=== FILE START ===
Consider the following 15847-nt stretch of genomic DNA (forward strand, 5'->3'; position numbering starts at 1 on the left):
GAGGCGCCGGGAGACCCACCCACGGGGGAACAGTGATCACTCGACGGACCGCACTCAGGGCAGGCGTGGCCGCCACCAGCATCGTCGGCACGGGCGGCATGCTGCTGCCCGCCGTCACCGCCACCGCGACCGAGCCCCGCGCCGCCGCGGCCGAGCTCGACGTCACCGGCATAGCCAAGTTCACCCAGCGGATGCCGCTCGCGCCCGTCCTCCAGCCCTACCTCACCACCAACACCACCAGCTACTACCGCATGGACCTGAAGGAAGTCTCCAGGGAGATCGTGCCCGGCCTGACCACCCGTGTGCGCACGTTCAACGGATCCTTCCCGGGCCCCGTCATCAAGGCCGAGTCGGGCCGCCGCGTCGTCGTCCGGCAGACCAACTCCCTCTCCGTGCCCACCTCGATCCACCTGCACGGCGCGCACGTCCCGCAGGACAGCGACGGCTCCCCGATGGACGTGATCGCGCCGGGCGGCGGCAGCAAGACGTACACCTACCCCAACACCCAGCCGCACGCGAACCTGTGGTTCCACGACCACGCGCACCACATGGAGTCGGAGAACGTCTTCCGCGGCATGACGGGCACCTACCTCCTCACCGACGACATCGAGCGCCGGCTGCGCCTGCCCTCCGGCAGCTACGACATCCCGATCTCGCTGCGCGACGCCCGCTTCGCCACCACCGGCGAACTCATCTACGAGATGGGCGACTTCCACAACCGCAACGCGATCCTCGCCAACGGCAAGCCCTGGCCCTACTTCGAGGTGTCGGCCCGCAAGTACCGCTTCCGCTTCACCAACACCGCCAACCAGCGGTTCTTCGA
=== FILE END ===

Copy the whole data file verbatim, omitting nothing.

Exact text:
Consider the following 15847-nt stretch of genomic DNA (forward strand, 5'->3'; position numbering starts at 1 on the left):
GAGGCGCCGGGAGACCCACCCACGGGGGAACAGTGATCACTCGACGGACCGCACTCAGGGCAGGCGTGGCCGCCACCAGCATCGTCGGCACGGGCGGCATGCTGCTGCCCGCCGTCACCGCCACCGCGACCGAGCCCCGCGCCGCCGCGGCCGAGCTCGACGTCACCGGCATAGCCAAGTTCACCCAGCGGATGCCGCTCGCGCCCGTCCTCCAGCCCTACCTCACCACCAACACCACCAGCTACTACCGCATGGACCTGAAGGAAGTCTCCAGGGAGATCGTGCCCGGCCTGACCACCCGTGTGCGCACGTTCAACGGATCCTTCCCGGGCCCCGTCATCAAGGCCGAGTCGGGCCGCCGCGTCGTCGTCCGGCAGACCAACTCCCTCTCCGTGCCCACCTCGATCCACCTGCACGGCGCGCACGTCCCGCAGGACAGCGACGGCTCCCCGATGGACGTGATCGCGCCGGGCGGCGGCAGCAAGACGTACACCTACCCCAACACCCAGCCGCACGCGAACCTGTGGTTCCACGACCACGCGCACCACATGGAGTCGGAGAACGTCTTCCGCGGCATGACGGGCACCTACCTCCTCACCGACGACATCGAGCGCCGGCTGCGCCTGCCCTCCGGCAGCTACGACATCCCGATCTCGCTGCGCGACGCCCGCTTCGCCACCACCGGCGAACTCATCTACGAGATGGGCGACTTCCACAACCGCAACGCGATCCTCGCCAACGGCAAGCCCTGGCCCTACTTCGAGGTGTCGGCCCGCAAGTACCGCTTCCGCTTCACCAACACCGCCAACCAGCGGTTCTTCGA